working on some covers from late ’50s and early ’60s, essentially rock
songs that I grew up listening to. I wanted to do something different.”

FEEDBACK
He enjoys performing his new songs and getting feedback on them before he
releases new songs on his CDs.
“I love it when people say at the record table after the show, ‘Do you
have such-and-such song on a CD?’” said Smither. “I say, ‘No – that’s a
new one.’ It’s great when they start asking about it right away.”
While Smither is looking forward to going back into the studio, his
passion remains performing.
“I like the fact we are seeing the end to artists who are simply recording
phenomenons and not performers. It is going back to the paradigm of making
their living from live shows,” said Smither. 
“I think this is great -- that is what I do -- essentially, I have been on
a non-stop tour for the past 40 years. I think that is what performers
should do.”
On songwriting, Smither says in some ways it comes easier to him now than
when he started.
“Writing songs is like exercising,” said Smither. “There are certain
muscles that have to get toned up. You work for a while, and eventually
they get strong again. Eventually, once you’ve written five or six songs,
songs number seven, eight and nine come a lot quicker. You know what
you’re doing. I learn a little bit more every time I write a new batch of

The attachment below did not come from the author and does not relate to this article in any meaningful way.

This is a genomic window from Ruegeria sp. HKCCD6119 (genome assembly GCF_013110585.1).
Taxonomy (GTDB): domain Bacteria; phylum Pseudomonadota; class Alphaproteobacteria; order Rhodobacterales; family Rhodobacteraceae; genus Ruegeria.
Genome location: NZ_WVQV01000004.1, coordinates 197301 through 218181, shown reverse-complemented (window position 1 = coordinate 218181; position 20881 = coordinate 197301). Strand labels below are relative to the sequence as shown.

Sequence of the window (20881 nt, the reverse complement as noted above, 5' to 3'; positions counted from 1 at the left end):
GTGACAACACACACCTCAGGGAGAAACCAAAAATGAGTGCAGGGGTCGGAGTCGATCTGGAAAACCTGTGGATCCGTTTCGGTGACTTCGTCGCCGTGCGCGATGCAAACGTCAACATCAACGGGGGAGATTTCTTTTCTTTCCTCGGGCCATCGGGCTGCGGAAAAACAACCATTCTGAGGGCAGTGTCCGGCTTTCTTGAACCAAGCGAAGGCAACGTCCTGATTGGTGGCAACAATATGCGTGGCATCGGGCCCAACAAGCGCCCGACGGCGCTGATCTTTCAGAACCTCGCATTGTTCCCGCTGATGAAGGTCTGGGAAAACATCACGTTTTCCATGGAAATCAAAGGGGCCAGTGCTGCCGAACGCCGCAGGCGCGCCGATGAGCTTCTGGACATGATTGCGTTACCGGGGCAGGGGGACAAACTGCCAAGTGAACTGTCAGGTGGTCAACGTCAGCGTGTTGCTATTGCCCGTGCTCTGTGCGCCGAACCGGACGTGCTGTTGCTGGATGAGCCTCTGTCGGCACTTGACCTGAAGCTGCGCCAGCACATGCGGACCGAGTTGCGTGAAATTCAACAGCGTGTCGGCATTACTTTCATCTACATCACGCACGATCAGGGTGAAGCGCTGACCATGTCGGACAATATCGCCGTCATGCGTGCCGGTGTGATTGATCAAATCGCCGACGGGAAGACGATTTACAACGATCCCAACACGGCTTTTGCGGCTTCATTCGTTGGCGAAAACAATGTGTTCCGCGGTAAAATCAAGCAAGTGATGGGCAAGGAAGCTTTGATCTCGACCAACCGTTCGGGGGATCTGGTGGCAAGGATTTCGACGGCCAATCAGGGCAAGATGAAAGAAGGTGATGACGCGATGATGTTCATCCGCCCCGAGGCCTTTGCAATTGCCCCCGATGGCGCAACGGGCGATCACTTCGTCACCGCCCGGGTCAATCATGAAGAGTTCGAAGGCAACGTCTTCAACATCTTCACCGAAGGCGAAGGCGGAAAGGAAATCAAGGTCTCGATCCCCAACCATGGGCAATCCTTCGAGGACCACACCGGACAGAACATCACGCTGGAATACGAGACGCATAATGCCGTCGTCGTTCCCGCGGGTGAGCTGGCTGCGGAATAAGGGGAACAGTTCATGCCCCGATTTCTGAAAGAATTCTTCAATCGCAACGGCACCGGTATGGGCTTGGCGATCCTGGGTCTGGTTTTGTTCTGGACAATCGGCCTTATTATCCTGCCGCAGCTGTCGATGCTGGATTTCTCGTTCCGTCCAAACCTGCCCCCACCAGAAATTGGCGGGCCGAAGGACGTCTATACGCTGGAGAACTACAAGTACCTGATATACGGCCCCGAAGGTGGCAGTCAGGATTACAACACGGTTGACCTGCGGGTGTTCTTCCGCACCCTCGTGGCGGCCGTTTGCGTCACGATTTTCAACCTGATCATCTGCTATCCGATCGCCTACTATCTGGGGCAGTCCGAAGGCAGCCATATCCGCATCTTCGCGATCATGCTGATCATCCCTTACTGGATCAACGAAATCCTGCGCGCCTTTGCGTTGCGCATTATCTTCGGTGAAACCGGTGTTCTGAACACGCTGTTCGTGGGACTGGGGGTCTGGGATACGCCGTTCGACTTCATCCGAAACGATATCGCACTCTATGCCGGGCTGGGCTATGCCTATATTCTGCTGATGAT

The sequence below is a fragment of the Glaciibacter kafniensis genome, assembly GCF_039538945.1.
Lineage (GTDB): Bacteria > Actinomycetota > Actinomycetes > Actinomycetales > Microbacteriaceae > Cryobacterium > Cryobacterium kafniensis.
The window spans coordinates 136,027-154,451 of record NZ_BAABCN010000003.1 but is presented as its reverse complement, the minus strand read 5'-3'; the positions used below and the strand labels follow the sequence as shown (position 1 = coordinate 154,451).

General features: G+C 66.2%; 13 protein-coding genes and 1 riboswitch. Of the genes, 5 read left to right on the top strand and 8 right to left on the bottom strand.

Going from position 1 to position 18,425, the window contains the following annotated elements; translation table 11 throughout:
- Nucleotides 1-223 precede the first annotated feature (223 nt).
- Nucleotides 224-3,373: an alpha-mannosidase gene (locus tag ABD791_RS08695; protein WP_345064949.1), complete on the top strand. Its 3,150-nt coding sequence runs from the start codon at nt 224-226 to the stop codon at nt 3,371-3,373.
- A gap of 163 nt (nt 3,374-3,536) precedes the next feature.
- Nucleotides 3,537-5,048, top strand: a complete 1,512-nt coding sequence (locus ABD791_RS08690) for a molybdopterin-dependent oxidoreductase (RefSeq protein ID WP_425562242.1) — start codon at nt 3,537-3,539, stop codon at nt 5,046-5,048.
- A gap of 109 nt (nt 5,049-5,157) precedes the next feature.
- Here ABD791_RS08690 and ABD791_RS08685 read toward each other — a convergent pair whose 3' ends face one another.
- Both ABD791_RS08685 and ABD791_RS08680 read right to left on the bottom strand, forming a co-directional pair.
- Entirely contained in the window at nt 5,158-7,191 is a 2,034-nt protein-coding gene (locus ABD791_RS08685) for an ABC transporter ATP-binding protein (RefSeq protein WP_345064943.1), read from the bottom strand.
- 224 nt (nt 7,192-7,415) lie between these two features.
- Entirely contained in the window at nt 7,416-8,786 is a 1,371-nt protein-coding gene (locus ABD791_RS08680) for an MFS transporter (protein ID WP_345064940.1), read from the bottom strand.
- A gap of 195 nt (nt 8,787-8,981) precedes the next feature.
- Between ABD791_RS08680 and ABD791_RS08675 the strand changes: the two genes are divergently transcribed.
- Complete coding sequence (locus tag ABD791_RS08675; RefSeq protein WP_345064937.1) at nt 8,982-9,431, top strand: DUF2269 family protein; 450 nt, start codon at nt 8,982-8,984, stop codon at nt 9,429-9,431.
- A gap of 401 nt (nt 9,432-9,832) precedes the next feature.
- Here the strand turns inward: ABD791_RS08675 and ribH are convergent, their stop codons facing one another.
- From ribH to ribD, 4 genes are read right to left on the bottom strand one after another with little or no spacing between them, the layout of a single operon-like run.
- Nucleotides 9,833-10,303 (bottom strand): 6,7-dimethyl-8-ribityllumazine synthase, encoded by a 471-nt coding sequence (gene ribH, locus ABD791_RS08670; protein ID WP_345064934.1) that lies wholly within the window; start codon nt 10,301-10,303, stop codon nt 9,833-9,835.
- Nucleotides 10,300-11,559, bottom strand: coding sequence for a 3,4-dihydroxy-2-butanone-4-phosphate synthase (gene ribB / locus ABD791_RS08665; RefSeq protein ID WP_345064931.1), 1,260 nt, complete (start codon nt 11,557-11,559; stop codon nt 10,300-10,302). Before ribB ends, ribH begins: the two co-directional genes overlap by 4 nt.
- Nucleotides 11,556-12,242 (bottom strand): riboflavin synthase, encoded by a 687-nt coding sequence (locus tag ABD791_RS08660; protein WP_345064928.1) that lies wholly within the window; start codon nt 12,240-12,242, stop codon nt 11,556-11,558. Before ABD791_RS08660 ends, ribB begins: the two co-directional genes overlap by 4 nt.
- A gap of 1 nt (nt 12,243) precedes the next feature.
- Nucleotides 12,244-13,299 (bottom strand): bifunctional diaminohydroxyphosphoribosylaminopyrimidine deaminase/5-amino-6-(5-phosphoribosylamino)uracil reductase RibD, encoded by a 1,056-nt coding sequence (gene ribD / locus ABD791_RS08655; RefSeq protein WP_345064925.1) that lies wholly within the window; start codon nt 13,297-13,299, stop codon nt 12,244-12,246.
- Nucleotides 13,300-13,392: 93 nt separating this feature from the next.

songs.”

THEM CHANGES
Smither has seen a lot of changes in his 40-plus year career.
“I started in this business back in the days when no one made their own
records. Today with technology and the Internet, everyone is able to
self-start,” said Smither. “It is quite a change. It is
funny because the record companies finally got what they wanted -- control
over everything -- and by the time they got it, it was too late.”
While he sees some positive changes, there are some negatives such as too
much music.
“One thing that has happened with technology and the ability for virtually
anyone to record music is that there is a lot more music out there today
than when I started. But that is not to say that it is any better. The old
saying that 90% of everything
is pure crap still holds true, but to look at it in a positive way: 10% of
a million records is better than 10% of 100,000 records.”
As for where Smither falls into the equation, he remains in that top 10%
and is currently enjoying the best success of his career.  
“I am doing better today in terms of record sales, concert draws, and
general income than I have ever done in my life. The Internet is
responsible for all of that. It has given me access to a market and
audience that was denied to me in the past.”

Chris Smither will perform at the InsideOut Gallery (downtown Warehouse
District) 229 Garland Street in TC on Thursday, March 24 at 7:30 p.m.
Tickets are  $20 in advance and $25 at the door and are available at the 
InsideOut Gallery, Oryana Food Cooperative, Treat Tickets. For tickets or
more information call the InsideOut Gallery at 231-929-3254.